Want to avoid dealing with the above ailments? Here are a few tips for staying healthy while running...

A general rule of thumb for runners is to not exceed more than a 10% increase in training distance from week to week. Listen to your body! When you feel pain, do NOT ignore it. Ignoring pain will increase your risk of developing an overuse injury that could bring your training to an abrupt halt. Taking running breaks throughout the week to mix in cross training is advised. Cycling or elliptical training are options to minimize impact to joints and tissues while still focusing on cardiovascular endurance. 

Incorporating strength training for core and hips muscles is an important part of training for runners as well. This promotes a stable base and can improve running mechanics, especially as you increase mileage. 

Not only is strength important, but coordination of movement and proper mechanics is essential to prevent injury. Running with soft landing on your feet and ensuring that you are not taking too large of a stride are a couple of pointers to stay injury free. 

One way to ensure that you have proper mechanics and can decrease risk of injury is to maintain flexibility. This can also help post run soreness and help maintain mobility. Tightness in hips, hamstrings or calves can limit range of motion and promote poor mechanics with running. A proper warm up including walking, dynamic stretches (ie heel toe walking, high knee walking, butt kicks) to get muscles moving and heart rate elevated pre-run is good practice to prevent injury. Stretching quads, hamstrings, gluteal muscles and calves after a run can help promote mobility and decrease pain as well. 

Finally, proper footwear is important to ensure you maintain proper running mechanics as well as provide support from the “ground up”. When fatigue sets in, especially with endurance runs, our mechanics will start to falter. Proper support in footwear that is individualized to your needs is important for injury prevention.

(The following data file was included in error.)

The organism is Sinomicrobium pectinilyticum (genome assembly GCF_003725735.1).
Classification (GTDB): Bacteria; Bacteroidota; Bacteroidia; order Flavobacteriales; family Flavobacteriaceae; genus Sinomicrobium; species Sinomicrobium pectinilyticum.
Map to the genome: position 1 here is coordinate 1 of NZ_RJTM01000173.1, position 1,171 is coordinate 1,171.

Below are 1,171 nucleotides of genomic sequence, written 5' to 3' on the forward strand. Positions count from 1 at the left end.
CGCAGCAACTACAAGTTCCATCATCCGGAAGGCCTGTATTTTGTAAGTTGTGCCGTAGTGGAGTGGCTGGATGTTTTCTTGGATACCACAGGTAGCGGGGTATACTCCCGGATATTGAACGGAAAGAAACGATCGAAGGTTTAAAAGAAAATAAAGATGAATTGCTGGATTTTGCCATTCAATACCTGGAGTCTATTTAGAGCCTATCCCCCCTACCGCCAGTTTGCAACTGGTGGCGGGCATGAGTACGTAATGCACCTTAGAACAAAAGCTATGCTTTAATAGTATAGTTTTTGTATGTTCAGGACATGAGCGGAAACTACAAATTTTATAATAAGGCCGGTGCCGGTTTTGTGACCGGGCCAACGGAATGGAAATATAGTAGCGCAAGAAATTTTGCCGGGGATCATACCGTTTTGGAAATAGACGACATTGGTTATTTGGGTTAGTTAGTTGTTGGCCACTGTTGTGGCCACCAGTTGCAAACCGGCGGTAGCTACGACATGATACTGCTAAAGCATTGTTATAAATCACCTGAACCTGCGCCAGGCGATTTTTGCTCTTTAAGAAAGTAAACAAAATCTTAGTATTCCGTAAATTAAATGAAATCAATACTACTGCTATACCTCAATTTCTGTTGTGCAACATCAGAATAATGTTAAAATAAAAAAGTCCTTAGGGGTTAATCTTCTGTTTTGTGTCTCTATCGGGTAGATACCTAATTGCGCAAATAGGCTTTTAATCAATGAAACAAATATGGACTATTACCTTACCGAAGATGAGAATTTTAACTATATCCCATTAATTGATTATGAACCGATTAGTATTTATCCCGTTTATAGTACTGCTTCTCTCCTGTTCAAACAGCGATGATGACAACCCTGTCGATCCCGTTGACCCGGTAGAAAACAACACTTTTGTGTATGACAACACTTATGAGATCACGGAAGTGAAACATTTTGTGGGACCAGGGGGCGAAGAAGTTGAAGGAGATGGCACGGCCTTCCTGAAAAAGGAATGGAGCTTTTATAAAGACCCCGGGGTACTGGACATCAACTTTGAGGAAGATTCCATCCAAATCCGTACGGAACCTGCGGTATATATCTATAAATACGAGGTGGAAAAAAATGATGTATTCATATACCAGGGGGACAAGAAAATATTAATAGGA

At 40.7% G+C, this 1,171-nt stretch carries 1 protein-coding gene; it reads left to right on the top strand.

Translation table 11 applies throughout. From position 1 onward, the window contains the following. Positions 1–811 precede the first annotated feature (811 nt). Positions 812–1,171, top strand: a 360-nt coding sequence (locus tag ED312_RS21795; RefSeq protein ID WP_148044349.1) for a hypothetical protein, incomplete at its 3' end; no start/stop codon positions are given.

As a runner, your Physical Therapist can be your best friend. Your Physical Therapist can provide you with an assessment and tailored strength and mobility programs to keep you running pain free. Your Physical Therapist is also an excellent resource for you on education for proper footwear to keep you logging miles. Not only can your Physical Therapist help prevent or recover from injury, they are equipped to provide hands on recovery techniques including soft tissue mobilization, dry needling and stretching to help optimize your training routine

Come see us at Dynamic Physical Therapy and Wellness TODAY and we will enhance your training and running experience! 


  • 2020. 2020 Running USA U.S. Running Trends Report. [online] Available at: <> [Accessed 21 October 2020].

  • Maselli F, Storari L, Barbari V, et al. Prevalence and incidence of low back pain among runners: a systematic review. BMC Musculoskelet Disord. 2020;21(1):343. Published 2020 Jun 3. doi:10.1186/s12891-020-03357-4

  • Nielsen RO, Nohr EA, Rasmussen S, Sørensen H. Classifying running-related injuries based upon etiology, with emphasis on volume and pace. Int J Sports Phys Ther. 2013;8(2):172-179.

  • “A Physical Therapist Guide to Healthy Running. Move Forward. Physical Therapy Brings Motion to Life.” American Physical Therapy Association. 2011;1-11.